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**Synchronization of the Mote’s internal clock**

Analysis of RBS algorithm for single broadcast domain (with clock skew) Phase offset (usec) Fit error (usec) Time (sec) Synchronization of the Mote’s internal clock Vertical impulses show the distance of each point from the best-fit line – RMS error

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**Analysis of RBS algorithm for single broadcast domain (with clock skew)**

Phase offset (usec) Time (sec) Synchronization of clocks on PC104-compatible single board computers using Mote as NIC

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**Why RBS is the best? Comparison of RBS with NTP and NTP-Offset:**

Hardware implementation RBS as a UNIX daemon UDP datagrams as Motes Testbed: StrongARM-based Compaq IPAQs Lucent Technologies 11 Mbit wireless Ethernet adapters All Ethernet adapters connected to a wireless base station

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**Why RBS is the best? Test implemented in two different scenarios:**

Light network load Minimal load generated by synchronization scheme Heavy network load Two additional IPAQs configured as traffic generators Each IPAQ sent randomly sized UDP datagrams of 500 to 15,000 bytes Inter-packet delay: 10 msec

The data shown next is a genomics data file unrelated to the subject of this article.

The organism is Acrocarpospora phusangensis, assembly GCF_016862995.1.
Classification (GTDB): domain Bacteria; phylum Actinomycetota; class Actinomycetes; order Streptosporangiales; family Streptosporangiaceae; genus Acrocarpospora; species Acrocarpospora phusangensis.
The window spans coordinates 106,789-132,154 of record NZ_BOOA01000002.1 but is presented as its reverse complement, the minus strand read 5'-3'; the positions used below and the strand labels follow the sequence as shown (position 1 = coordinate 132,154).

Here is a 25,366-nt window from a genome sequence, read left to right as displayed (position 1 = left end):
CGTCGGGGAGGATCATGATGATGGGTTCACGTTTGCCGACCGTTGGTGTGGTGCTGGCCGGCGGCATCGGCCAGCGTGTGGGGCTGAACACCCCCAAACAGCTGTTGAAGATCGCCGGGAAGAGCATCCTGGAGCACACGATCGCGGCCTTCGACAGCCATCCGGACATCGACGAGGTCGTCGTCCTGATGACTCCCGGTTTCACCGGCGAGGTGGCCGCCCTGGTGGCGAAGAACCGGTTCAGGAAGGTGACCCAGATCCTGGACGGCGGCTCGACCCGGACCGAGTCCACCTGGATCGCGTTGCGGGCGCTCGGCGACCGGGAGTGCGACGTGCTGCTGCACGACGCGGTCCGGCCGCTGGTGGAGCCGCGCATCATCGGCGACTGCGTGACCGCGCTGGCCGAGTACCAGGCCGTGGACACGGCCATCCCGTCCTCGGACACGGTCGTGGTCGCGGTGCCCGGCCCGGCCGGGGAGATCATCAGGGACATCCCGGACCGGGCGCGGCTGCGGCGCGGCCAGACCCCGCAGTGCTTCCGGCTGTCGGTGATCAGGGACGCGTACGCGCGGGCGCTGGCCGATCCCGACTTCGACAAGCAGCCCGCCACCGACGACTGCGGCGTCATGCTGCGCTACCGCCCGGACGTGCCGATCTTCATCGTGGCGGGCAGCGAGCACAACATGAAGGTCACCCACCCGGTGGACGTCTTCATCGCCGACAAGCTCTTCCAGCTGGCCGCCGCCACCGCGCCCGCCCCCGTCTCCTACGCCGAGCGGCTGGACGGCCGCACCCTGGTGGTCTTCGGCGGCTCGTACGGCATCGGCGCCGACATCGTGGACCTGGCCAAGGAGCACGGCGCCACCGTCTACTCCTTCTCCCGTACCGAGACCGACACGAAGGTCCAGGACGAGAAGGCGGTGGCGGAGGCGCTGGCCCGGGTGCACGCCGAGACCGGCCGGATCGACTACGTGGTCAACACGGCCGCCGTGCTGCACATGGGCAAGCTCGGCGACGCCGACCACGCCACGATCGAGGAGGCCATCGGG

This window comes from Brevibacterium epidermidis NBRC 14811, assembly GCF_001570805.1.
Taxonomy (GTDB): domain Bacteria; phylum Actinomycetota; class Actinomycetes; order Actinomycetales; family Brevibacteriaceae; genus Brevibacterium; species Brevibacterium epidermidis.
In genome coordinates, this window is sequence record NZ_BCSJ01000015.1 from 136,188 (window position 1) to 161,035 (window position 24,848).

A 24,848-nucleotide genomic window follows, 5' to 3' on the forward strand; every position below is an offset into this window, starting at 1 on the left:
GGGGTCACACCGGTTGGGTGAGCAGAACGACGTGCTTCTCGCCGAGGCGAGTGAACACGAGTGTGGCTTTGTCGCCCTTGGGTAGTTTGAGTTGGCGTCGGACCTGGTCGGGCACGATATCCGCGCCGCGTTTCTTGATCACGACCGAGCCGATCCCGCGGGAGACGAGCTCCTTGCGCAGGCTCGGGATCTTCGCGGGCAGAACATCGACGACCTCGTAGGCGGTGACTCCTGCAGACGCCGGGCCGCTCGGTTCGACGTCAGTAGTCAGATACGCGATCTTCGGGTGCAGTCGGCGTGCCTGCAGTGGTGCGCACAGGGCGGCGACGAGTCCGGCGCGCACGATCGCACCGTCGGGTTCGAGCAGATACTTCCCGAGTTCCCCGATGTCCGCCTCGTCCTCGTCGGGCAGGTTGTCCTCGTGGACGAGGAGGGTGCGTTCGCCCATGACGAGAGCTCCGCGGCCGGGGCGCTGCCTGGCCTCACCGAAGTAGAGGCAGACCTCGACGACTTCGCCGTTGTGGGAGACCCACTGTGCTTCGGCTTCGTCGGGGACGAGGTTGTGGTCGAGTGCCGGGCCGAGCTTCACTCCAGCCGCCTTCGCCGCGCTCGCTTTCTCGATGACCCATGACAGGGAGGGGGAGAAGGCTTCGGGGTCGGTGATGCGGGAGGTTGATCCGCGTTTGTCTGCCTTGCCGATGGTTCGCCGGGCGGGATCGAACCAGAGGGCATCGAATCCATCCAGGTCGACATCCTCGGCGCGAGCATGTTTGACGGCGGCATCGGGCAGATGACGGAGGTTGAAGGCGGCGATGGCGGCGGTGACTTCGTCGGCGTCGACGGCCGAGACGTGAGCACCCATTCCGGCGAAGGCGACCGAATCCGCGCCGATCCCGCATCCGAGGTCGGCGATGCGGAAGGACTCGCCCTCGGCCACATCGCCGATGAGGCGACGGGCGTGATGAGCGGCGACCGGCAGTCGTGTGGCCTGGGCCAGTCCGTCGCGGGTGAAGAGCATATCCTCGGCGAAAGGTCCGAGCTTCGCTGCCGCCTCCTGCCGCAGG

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**Test Results Light traffic scenario:**

RBS performed more than 8 times better than NTP and NTP-Offset RBS : average of 6.29 6.45 sec error NTP : average of sec error RBS : 95% of trails : sec error NTP : 95% of trails : sec error

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Test Results For Light traffic:

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**Test Results Heavy traffic scenario:**

RBS – almost completely unaffected NTP – suffered a 30 fold degradation RBS : 95% of trails : sec error NTP : 95% of trails : 3,889 sec error

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Test Results For Heavy traffic:

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**Working of RBS in multi hop network**

Obtained by mathematical conversion of output obtained in available single hop networks in the multi-hop network. Least square linear regression graph – used to synchronize all the single hop networks in the multi-hop network The values are then formulated and converted accordingly for all the nodes in the multi-hop network